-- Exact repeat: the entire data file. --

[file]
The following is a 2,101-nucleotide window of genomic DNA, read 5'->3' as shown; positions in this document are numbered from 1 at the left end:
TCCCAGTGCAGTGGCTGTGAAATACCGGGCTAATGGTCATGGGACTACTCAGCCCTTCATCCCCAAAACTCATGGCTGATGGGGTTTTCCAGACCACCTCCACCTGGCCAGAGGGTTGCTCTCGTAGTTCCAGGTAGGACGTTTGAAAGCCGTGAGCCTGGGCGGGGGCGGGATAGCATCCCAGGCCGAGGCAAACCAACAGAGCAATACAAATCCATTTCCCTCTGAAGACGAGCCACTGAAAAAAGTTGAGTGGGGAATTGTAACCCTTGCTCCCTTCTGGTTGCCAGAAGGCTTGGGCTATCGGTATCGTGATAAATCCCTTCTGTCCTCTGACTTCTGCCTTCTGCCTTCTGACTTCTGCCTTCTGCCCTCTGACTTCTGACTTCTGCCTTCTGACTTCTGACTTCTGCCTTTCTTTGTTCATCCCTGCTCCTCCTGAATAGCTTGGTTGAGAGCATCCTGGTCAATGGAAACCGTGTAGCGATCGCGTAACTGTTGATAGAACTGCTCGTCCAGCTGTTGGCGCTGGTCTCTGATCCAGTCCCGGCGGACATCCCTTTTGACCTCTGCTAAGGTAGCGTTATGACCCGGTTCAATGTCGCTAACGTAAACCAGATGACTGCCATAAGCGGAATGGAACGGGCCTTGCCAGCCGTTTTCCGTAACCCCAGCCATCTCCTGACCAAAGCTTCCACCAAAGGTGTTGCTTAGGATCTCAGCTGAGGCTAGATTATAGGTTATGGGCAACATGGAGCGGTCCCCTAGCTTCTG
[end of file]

The following is a 2,101-nucleotide window of genomic DNA, read 5'->3' as shown; positions in this document are numbered from 1 at the left end:
TCCCAGTGCAGTGGCTGTGAAATACCGGGCTAATGGTCATGGGACTACTCAGCCCTTCATCCCCAAAACTCATGGCTGATGGGGTTTTCCAGACCACCTCCACCTGGCCAGAGGGTTGCTCTCGTAGTTCCAGGTAGGACGTTTGAAAGCCGTGAGCCTGGGCGGGGGCGGGATAGCATCCCAGGCCGAGGCAAACCAACAGAGCAATACAAATCCATTTCCCTCTGAAGACGAGCCACTGAAAAAAGTTGAGTGGGGAATTGTAACCCTTGCTCCCTTCTGGTTGCCAGAAGGCTTGGGCTATCGGTATCGTGATAAATCCCTTCTGTCCTCTGACTTCTGCCTTCTGCCTTCTGACTTCTGCCTTCTGCCCTCTGACTTCTGACTTCTGCCTTCTGACTTCTGACTTCTGCCTTTCTTTGTTCATCCCTGCTCCTCCTGAATAGCTTGGTTGAGAGCATCCTGGTCAATGGAAACCGTGTAGCGATCGCGTAACTGTTGATAGAACTGCTCGTCCAGCTGTTGGCGCTGGTCTCTGATCCAGTCCCGGCGGACATCCCTTTTGACCTCTGCTAAGGTAGCGTTATGACCCGGTTCAATGTCGCTAACGTAAACCAGATGACTGCCATAAGCGGAATGGAACGGGCCTTGCCAGCCGTTTTCCGTAACCCCAGCCATCTCCTGACCAAAGCTTCCACCAAAGGTGTTGCTTAGGATCTCAGCTGAGGCTAGATTATAGGTTATGGGCAACATGGAGCGGTCCCCTAGCTTCTG